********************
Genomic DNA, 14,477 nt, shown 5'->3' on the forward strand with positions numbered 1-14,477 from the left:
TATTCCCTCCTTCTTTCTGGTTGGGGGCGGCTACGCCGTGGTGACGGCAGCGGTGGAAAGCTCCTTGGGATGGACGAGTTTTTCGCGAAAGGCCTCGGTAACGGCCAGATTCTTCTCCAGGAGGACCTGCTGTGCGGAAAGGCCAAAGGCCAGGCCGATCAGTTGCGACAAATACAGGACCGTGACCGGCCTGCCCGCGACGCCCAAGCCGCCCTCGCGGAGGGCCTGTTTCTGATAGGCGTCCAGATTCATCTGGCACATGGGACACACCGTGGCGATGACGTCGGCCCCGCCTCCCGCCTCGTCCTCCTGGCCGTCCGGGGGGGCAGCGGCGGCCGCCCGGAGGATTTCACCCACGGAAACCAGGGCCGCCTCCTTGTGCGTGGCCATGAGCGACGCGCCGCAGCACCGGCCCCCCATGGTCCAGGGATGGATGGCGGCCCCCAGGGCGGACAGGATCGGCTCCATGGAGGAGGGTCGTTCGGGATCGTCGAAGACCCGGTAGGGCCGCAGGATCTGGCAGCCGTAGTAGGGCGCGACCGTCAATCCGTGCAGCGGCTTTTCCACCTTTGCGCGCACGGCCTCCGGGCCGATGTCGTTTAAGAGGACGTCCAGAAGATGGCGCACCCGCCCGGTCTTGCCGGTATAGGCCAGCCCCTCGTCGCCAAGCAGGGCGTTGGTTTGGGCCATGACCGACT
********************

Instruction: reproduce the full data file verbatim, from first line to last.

Genomic DNA, 14,477 nt, shown 5'->3' on the forward strand with positions numbered 1-14,477 from the left:
TATTCCCTCCTTCTTTCTGGTTGGGGGCGGCTACGCCGTGGTGACGGCAGCGGTGGAAAGCTCCTTGGGATGGACGAGTTTTTCGCGAAAGGCCTCGGTAACGGCCAGATTCTTCTCCAGGAGGACCTGCTGTGCGGAAAGGCCAAAGGCCAGGCCGATCAGTTGCGACAAATACAGGACCGTGACCGGCCTGCCCGCGACGCCCAAGCCGCCCTCGCGGAGGGCCTGTTTCTGATAGGCGTCCAGATTCATCTGGCACATGGGACACACCGTGGCGATGACGTCGGCCCCGCCTCCCGCCTCGTCCTCCTGGCCGTCCGGGGGGGCAGCGGCGGCCGCCCGGAGGATTTCACCCACGGAAACCAGGGCCGCCTCCTTGTGCGTGGCCATGAGCGACGCGCCGCAGCACCGGCCCCCCATGGTCCAGGGATGGATGGCGGCCCCCAGGGCGGACAGGATCGGCTCCATGGAGGAGGGTCGTTCGGGATCGTCGAAGACCCGGTAGGGCCGCAGGATCTGGCAGCCGTAGTAGGGCGCGACCGTCAATCCGTGCAGCGGCTTTTCCACCTTTGCGCGCACGGCCTCCGGGCCGATGTCGTTTAAGAGGACGTCCAGAAGATGGCGCACCCGCCCGGTCTTGCCGGTATAGGCCAGCCCCTCGTCGCCAAGCAGGGCGTTGGTTTGGGCCATGACCGACT